Rose has a 5-year-old and a 2-year-old and, through the group, has learned better, more positive ways of disciplining her children.
"The group's model is to promote positive parenting," she says, "and that's something that has really helped me along the way."
It's also friendship in the trenches, say parents in the Sharon Dawes school group.
"I'd say the biggest thing I've gotten out of the Circle of Parents would be the friendships," says Jamie George, seated beside Sarah Mullens, who picks up the theme, referring to her seatmate.
"I get pressured and feel overwhelmed, and I can call her anytime and she just comes and talks to me and I feel a whole lot better afterward," Mullens says. "We've been through a lot, and it's very helpful. I'm the mother of three boys -- an 8-year-old and a set of twins, age 4. Your opinions count here, and everybody listens and it's confidential. It doesn't go throughout the school or neighborhood."
For Melissa Dotson, a mother of four, the group offers an essential something.
"Adult conversation," she says. "I don't ever have adult conversation. That's basically the best thing for me."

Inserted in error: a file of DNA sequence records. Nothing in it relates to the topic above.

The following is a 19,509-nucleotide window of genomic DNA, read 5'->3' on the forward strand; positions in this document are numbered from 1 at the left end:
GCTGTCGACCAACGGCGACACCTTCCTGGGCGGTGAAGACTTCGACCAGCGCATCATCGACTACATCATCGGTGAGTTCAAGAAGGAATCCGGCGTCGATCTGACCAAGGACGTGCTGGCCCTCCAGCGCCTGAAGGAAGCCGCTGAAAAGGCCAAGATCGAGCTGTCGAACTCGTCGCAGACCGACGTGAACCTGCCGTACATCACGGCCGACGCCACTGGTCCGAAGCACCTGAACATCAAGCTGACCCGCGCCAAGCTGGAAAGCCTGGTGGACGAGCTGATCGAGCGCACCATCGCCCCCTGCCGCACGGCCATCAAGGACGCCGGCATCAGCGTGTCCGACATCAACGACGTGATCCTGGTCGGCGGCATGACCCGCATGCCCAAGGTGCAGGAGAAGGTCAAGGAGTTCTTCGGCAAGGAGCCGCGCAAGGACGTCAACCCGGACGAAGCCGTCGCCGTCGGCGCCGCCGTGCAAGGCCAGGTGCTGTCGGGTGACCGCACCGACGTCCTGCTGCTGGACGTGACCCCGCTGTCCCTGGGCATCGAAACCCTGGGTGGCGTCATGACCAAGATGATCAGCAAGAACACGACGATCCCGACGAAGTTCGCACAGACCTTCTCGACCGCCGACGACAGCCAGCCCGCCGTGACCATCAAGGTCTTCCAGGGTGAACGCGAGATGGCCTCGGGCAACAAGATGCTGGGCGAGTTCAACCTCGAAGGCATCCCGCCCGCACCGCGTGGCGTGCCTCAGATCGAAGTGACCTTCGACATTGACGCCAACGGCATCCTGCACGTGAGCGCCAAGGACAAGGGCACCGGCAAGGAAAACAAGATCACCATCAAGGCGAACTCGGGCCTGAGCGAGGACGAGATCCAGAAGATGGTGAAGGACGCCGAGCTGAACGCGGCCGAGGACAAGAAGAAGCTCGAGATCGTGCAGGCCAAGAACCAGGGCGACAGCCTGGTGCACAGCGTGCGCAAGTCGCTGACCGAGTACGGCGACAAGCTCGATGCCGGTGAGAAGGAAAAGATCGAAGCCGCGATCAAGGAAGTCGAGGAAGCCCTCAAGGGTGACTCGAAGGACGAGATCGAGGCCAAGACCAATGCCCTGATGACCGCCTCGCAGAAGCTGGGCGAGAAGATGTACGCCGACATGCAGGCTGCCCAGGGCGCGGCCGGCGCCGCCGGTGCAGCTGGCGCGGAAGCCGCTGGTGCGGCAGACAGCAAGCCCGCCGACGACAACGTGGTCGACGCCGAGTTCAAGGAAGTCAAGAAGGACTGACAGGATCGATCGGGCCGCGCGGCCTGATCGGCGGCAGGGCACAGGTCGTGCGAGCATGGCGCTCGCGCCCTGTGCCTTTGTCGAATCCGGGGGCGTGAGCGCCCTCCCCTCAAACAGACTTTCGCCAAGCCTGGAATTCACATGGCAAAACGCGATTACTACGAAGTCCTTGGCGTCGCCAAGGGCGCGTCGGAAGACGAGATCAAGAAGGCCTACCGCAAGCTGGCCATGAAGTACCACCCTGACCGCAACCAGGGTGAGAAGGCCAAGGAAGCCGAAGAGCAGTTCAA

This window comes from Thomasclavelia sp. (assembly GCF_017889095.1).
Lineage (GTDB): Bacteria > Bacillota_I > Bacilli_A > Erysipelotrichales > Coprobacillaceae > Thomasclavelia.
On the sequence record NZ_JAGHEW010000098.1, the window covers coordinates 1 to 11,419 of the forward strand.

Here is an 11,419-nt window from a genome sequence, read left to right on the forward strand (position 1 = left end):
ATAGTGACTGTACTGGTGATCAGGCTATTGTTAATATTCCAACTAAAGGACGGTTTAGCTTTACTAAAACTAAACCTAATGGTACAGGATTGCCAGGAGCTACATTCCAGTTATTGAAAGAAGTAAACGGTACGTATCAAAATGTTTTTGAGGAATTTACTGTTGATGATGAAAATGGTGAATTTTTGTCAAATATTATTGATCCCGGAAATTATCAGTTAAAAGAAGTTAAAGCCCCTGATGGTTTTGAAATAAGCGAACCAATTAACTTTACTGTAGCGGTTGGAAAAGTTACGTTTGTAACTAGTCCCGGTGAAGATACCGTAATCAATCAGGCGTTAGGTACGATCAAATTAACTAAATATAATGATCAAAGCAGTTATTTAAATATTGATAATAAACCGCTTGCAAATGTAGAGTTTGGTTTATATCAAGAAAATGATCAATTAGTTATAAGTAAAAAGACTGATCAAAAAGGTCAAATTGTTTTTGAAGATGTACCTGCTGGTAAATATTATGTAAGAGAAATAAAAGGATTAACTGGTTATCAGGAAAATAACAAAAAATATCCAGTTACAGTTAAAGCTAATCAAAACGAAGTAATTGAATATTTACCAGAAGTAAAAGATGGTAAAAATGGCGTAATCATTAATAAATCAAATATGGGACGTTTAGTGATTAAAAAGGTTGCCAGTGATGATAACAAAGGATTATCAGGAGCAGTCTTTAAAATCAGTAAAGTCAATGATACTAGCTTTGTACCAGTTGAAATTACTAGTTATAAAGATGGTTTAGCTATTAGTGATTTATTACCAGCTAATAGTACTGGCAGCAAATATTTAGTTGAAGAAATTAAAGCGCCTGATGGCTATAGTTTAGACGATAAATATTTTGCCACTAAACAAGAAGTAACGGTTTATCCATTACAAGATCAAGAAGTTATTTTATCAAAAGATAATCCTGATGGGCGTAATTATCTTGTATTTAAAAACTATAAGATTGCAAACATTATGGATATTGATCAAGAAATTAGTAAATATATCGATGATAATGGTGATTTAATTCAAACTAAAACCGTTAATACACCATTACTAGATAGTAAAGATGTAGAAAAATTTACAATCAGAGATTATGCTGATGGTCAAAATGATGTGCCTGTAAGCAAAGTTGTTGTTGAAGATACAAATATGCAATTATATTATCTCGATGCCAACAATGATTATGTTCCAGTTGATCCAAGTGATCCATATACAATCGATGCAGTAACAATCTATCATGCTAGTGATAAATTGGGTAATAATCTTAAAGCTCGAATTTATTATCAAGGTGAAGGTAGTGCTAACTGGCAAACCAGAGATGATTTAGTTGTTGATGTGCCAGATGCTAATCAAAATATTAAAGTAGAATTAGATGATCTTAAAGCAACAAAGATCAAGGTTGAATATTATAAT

The talk turns to stress-management choices and the possibility of taking some group yoga classes in Charleston.
"Well, you know I usually do things with you, but I'm not doing that," says a grinning Rick Hodges. "I just don't want to pay to make myself be sore."
"I do arts and crafts; that's what relaxes me" says Angie Slater. "I have an arts and crafts room. I go sit in my room -- 'Don't talk to Mommy. Don't bother Mommy. Leave Mommy alone' -- I make something."
Rose says, "This is my little home away from home with friends in the community. The Circle of Parents lets me feel like I'm not alone in parenting with my parenting issues."
For more information, click on the Circle of Parents link at www.preventchildabusewv.org.
Reach Douglas Imbrogno at doug...@cnpapers.com or 304-348-3017.